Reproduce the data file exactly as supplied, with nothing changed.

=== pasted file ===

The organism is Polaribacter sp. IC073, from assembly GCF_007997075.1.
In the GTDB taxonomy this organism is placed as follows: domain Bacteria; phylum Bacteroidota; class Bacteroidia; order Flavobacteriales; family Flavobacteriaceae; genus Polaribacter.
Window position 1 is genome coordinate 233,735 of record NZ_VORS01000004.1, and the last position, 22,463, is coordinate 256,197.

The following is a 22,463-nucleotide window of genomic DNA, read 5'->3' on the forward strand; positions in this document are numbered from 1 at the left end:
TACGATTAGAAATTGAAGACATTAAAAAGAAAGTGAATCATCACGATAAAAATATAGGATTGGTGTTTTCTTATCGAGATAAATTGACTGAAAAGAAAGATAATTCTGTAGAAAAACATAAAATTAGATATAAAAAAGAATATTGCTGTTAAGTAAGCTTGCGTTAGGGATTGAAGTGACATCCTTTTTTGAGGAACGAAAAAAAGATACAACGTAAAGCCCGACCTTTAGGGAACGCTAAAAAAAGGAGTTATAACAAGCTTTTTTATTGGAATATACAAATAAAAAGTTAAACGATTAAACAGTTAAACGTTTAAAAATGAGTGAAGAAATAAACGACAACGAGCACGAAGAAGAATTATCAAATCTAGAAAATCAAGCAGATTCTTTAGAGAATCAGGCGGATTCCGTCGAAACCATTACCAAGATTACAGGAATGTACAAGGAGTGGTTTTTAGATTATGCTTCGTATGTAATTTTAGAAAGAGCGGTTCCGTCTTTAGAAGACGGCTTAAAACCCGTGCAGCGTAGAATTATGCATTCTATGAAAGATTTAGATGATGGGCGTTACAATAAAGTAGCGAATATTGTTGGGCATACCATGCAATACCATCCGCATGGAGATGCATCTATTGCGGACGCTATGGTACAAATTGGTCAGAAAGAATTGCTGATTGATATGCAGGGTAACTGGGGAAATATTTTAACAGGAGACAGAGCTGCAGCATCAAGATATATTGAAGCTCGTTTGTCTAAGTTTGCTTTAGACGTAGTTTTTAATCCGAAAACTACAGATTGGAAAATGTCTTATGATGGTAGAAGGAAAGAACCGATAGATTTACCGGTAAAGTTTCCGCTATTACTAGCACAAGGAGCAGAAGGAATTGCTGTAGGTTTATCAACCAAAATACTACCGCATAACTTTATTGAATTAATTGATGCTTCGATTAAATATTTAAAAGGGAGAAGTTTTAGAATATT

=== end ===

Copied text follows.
The organism is Polaribacter sp. IC073, from assembly GCF_007997075.1.
In the GTDB taxonomy this organism is placed as follows: domain Bacteria; phylum Bacteroidota; class Bacteroidia; order Flavobacteriales; family Flavobacteriaceae; genus Polaribacter.
Window position 1 is genome coordinate 233,735 of record NZ_VORS01000004.1, and the last position, 22,463, is coordinate 256,197.

The following is a 22,463-nucleotide window of genomic DNA, read 5'->3' on the forward strand; positions in this document are numbered from 1 at the left end:
TACGATTAGAAATTGAAGACATTAAAAAGAAAGTGAATCATCACGATAAAAATATAGGATTGGTGTTTTCTTATCGAGATAAATTGACTGAAAAGAAAGATAATTCTGTAGAAAAACATAAAATTAGATATAAAAAAGAATATTGCTGTTAAGTAAGCTTGCGTTAGGGATTGAAGTGACATCCTTTTTTGAGGAACGAAAAAAAGATACAACGTAAAGCCCGACCTTTAGGGAACGCTAAAAAAAGGAGTTATAACAAGCTTTTTTATTGGAATATACAAATAAAAAGTTAAACGATTAAACAGTTAAACGTTTAAAAATGAGTGAAGAAATAAACGACAACGAGCACGAAGAAGAATTATCAAATCTAGAAAATCAAGCAGATTCTTTAGAGAATCAGGCGGATTCCGTCGAAACCATTACCAAGATTACAGGAATGTACAAGGAGTGGTTTTTAGATTATGCTTCGTATGTAATTTTAGAAAGAGCGGTTCCGTCTTTAGAAGACGGCTTAAAACCCGTGCAGCGTAGAATTATGCATTCTATGAAAGATTTAGATGATGGGCGTTACAATAAAGTAGCGAATATTGTTGGGCATACCATGCAATACCATCCGCATGGAGATGCATCTATTGCGGACGCTATGGTACAAATTGGTCAGAAAGAATTGCTGATTGATATGCAGGGTAACTGGGGAAATATTTTAACAGGAGACAGAGCTGCAGCATCAAGATATATTGAAGCTCGTTTGTCTAAGTTTGCTTTAGACGTAGTTTTTAATCCGAAAACTACAGATTGGAAAATGTCTTATGATGGTAGAAGGAAAGAACCGATAGATTTACCGGTAAAGTTTCCGCTATTACTAGCACAAGGAGCAGAAGGAATTGCTGTAGGTTTATCAACCAAAATACTACCGCATAACTTTATTGAATTAATTGATGCTTCGATTAAATATTTAAAAGGGAGAAGTTTTAGAATATT